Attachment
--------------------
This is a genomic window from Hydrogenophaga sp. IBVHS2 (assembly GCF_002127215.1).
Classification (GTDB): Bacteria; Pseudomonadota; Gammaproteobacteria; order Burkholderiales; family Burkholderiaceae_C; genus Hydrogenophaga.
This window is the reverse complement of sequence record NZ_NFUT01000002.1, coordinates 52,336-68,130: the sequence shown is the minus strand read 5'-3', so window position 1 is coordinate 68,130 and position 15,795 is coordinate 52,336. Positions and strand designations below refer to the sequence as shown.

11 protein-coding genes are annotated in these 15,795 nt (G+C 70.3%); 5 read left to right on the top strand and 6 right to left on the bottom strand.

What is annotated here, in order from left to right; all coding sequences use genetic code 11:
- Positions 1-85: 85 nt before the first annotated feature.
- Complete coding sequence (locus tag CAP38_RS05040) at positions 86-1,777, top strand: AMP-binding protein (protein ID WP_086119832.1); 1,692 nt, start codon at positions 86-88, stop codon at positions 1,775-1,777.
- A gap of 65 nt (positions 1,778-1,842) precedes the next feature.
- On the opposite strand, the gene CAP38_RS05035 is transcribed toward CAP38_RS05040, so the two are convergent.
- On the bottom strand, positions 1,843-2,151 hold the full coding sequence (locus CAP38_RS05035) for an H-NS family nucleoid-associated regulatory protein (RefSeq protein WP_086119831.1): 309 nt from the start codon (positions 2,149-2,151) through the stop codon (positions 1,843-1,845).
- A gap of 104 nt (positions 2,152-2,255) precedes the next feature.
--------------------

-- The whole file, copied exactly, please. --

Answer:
This is a genomic window from Hydrogenophaga sp. IBVHS2 (assembly GCF_002127215.1).
Classification (GTDB): Bacteria; Pseudomonadota; Gammaproteobacteria; order Burkholderiales; family Burkholderiaceae_C; genus Hydrogenophaga.
This window is the reverse complement of sequence record NZ_NFUT01000002.1, coordinates 52,336-68,130: the sequence shown is the minus strand read 5'-3', so window position 1 is coordinate 68,130 and position 15,795 is coordinate 52,336. Positions and strand designations below refer to the sequence as shown.

11 protein-coding genes are annotated in these 15,795 nt (G+C 70.3%); 5 read left to right on the top strand and 6 right to left on the bottom strand.

What is annotated here, in order from left to right; all coding sequences use genetic code 11:
- Positions 1-85: 85 nt before the first annotated feature.
- Complete coding sequence (locus tag CAP38_RS05040) at positions 86-1,777, top strand: AMP-binding protein (protein ID WP_086119832.1); 1,692 nt, start codon at positions 86-88, stop codon at positions 1,775-1,777.
- A gap of 65 nt (positions 1,778-1,842) precedes the next feature.
- On the opposite strand, the gene CAP38_RS05035 is transcribed toward CAP38_RS05040, so the two are convergent.
- On the bottom strand, positions 1,843-2,151 hold the full coding sequence (locus CAP38_RS05035) for an H-NS family nucleoid-associated regulatory protein (RefSeq protein WP_086119831.1): 309 nt from the start codon (positions 2,149-2,151) through the stop codon (positions 1,843-1,845).
- A gap of 104 nt (positions 2,152-2,255) precedes the next feature.